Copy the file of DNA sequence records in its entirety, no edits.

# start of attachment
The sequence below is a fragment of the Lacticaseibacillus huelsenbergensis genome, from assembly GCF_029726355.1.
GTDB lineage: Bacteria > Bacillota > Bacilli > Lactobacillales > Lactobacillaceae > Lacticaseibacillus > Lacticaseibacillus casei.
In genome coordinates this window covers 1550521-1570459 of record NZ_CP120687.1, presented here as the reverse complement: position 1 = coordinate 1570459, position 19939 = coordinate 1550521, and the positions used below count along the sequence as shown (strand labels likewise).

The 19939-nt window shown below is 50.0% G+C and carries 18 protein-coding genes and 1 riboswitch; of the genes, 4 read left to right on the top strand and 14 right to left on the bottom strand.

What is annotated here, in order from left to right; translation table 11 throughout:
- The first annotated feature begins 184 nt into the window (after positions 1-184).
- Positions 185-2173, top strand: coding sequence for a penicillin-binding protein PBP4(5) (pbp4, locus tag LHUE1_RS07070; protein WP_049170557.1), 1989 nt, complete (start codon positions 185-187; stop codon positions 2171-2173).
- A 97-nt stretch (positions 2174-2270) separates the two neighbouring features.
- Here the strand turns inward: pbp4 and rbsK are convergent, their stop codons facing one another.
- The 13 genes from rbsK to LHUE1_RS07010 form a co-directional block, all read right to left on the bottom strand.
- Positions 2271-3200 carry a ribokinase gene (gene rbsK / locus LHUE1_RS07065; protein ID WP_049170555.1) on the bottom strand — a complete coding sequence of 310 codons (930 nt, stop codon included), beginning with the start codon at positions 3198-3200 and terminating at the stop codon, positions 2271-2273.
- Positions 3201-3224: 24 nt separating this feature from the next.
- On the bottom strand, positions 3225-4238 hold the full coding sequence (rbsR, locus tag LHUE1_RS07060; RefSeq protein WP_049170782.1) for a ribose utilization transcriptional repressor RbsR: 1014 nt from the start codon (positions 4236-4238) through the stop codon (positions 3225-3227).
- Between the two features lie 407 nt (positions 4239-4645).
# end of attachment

The sequence below is a fragment of the Lacticaseibacillus huelsenbergensis genome, from assembly GCF_029726355.1.
GTDB lineage: Bacteria > Bacillota > Bacilli > Lactobacillales > Lactobacillaceae > Lacticaseibacillus > Lacticaseibacillus casei.
In genome coordinates this window covers 1550521-1570459 of record NZ_CP120687.1, presented here as the reverse complement: position 1 = coordinate 1570459, position 19939 = coordinate 1550521, and the positions used below count along the sequence as shown (strand labels likewise).

The 19939-nt window shown below is 50.0% G+C and carries 18 protein-coding genes and 1 riboswitch; of the genes, 4 read left to right on the top strand and 14 right to left on the bottom strand.

What is annotated here, in order from left to right; translation table 11 throughout:
- The first annotated feature begins 184 nt into the window (after positions 1-184).
- Positions 185-2173, top strand: coding sequence for a penicillin-binding protein PBP4(5) (pbp4, locus tag LHUE1_RS07070; protein WP_049170557.1), 1989 nt, complete (start codon positions 185-187; stop codon positions 2171-2173).
- A 97-nt stretch (positions 2174-2270) separates the two neighbouring features.
- Here the strand turns inward: pbp4 and rbsK are convergent, their stop codons facing one another.
- The 13 genes from rbsK to LHUE1_RS07010 form a co-directional block, all read right to left on the bottom strand.
- Positions 2271-3200 carry a ribokinase gene (gene rbsK / locus LHUE1_RS07065; protein ID WP_049170555.1) on the bottom strand — a complete coding sequence of 310 codons (930 nt, stop codon included), beginning with the start codon at positions 3198-3200 and terminating at the stop codon, positions 2271-2273.
- Positions 3201-3224: 24 nt separating this feature from the next.
- On the bottom strand, positions 3225-4238 hold the full coding sequence (rbsR, locus tag LHUE1_RS07060; RefSeq protein WP_049170782.1) for a ribose utilization transcriptional repressor RbsR: 1014 nt from the start codon (positions 4236-4238) through the stop codon (positions 3225-3227).
- Between the two features lie 407 nt (positions 4239-4645).